Ward Cunningham reflects on the history, motivation and common misunderstanding of the “debt metaphor” as motivation for refactoring.
The MySQL Query Cache is not very hard to understand. It is at its most basic a giant hash where the literal queries are the keys and the array of result records are the values. So this query:
SELECT event_name FROM events WHERE event_id = 8;
is different from this query:
SELECT event_name FROM events WHERE event_id = 10;
Important note! This means that even though your parameterized queries may look the same without the parameters, to the query cache, they are not!
As with all caches, the query cache is concerned about freshness of data. It takes perhaps the simplest approach possible to this problem by keeping track of any tables involved in your cached query. If any of these tables changes, it invalidates the query and removes it from the cache. This means that if your query returns frequently-changing data in its results, the query cache will invalidate the query frequently, leading to thrashing. For example, if you had a query that returned a view count of an event:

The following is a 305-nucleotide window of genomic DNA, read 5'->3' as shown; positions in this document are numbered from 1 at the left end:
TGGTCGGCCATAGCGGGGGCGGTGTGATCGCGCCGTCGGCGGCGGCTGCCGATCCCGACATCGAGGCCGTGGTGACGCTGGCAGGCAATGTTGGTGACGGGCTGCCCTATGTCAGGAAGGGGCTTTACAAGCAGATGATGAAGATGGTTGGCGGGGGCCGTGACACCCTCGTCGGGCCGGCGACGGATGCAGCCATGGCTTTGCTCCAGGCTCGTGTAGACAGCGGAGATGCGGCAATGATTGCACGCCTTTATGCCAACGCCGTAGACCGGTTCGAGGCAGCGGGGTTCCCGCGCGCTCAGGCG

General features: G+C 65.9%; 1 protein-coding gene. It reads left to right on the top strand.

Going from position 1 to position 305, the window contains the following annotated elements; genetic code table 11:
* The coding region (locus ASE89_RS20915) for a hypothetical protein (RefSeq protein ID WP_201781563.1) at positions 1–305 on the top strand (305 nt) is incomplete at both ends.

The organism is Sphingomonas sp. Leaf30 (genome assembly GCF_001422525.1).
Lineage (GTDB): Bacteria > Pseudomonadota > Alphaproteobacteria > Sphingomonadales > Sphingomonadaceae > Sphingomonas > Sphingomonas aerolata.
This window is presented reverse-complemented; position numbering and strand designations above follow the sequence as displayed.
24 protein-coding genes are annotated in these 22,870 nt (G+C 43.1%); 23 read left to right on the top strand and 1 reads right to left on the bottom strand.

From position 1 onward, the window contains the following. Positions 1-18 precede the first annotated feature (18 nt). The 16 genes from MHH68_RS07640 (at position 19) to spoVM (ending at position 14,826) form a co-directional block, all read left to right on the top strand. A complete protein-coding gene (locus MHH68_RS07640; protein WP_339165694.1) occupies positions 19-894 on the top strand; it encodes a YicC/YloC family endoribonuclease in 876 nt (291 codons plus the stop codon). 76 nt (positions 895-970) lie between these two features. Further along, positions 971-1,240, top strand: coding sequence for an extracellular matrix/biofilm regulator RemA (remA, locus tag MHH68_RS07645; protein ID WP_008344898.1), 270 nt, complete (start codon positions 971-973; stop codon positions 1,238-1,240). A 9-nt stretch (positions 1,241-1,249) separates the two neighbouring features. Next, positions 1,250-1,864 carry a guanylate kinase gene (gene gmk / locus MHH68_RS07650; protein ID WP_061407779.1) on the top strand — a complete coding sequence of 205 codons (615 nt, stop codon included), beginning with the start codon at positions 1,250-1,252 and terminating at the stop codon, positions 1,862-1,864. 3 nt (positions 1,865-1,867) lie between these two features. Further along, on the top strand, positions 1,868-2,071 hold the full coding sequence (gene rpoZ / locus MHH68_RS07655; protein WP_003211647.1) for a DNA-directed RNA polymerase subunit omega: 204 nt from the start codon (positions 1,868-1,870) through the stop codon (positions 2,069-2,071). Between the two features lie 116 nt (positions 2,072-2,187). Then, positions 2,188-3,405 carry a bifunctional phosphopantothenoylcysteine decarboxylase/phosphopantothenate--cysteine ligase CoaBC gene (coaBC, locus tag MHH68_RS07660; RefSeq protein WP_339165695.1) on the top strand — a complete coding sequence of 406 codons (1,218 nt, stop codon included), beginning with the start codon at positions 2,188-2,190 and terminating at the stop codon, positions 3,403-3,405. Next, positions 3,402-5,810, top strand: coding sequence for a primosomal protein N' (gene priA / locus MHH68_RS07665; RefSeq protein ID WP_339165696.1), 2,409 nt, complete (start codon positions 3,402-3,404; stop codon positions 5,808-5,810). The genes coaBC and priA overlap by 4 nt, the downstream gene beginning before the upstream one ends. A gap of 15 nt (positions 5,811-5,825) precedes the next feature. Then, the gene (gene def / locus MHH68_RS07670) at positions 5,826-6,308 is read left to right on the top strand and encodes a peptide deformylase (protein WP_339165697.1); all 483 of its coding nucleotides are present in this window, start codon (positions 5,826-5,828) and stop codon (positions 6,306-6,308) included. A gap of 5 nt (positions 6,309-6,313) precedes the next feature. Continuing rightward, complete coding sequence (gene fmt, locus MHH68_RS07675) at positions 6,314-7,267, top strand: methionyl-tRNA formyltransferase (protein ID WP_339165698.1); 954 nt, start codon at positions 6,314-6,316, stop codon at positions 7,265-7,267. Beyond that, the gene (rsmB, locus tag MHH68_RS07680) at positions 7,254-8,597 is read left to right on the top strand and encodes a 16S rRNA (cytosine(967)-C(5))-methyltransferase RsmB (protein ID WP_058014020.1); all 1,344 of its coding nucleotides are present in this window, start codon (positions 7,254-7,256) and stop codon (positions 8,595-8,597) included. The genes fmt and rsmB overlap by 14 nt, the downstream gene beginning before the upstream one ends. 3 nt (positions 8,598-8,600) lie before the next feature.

SELECT event_name, views FROM events WHERE event_id = 8;
Every time that event is viewed, the cached query will be invalidated. What’s the solution?
In general, write queries so that their result sets do not change often. In specific, mixing static attributes with frequently updated fields in a single table leads to thrashing, so separate out things like view counts and analytics into their own tables. The frequently updated data can be read with a separate query, or perhaps cached in your application in a data structure that periodically flushes to the DB.
This vertical partitioning of a single table’s columns into multiple tables helps immensely with the query cache. What’s more is that the table with the unchanging data can be further optimized for READS, and the frequently updated table can be optimized for UPDATES.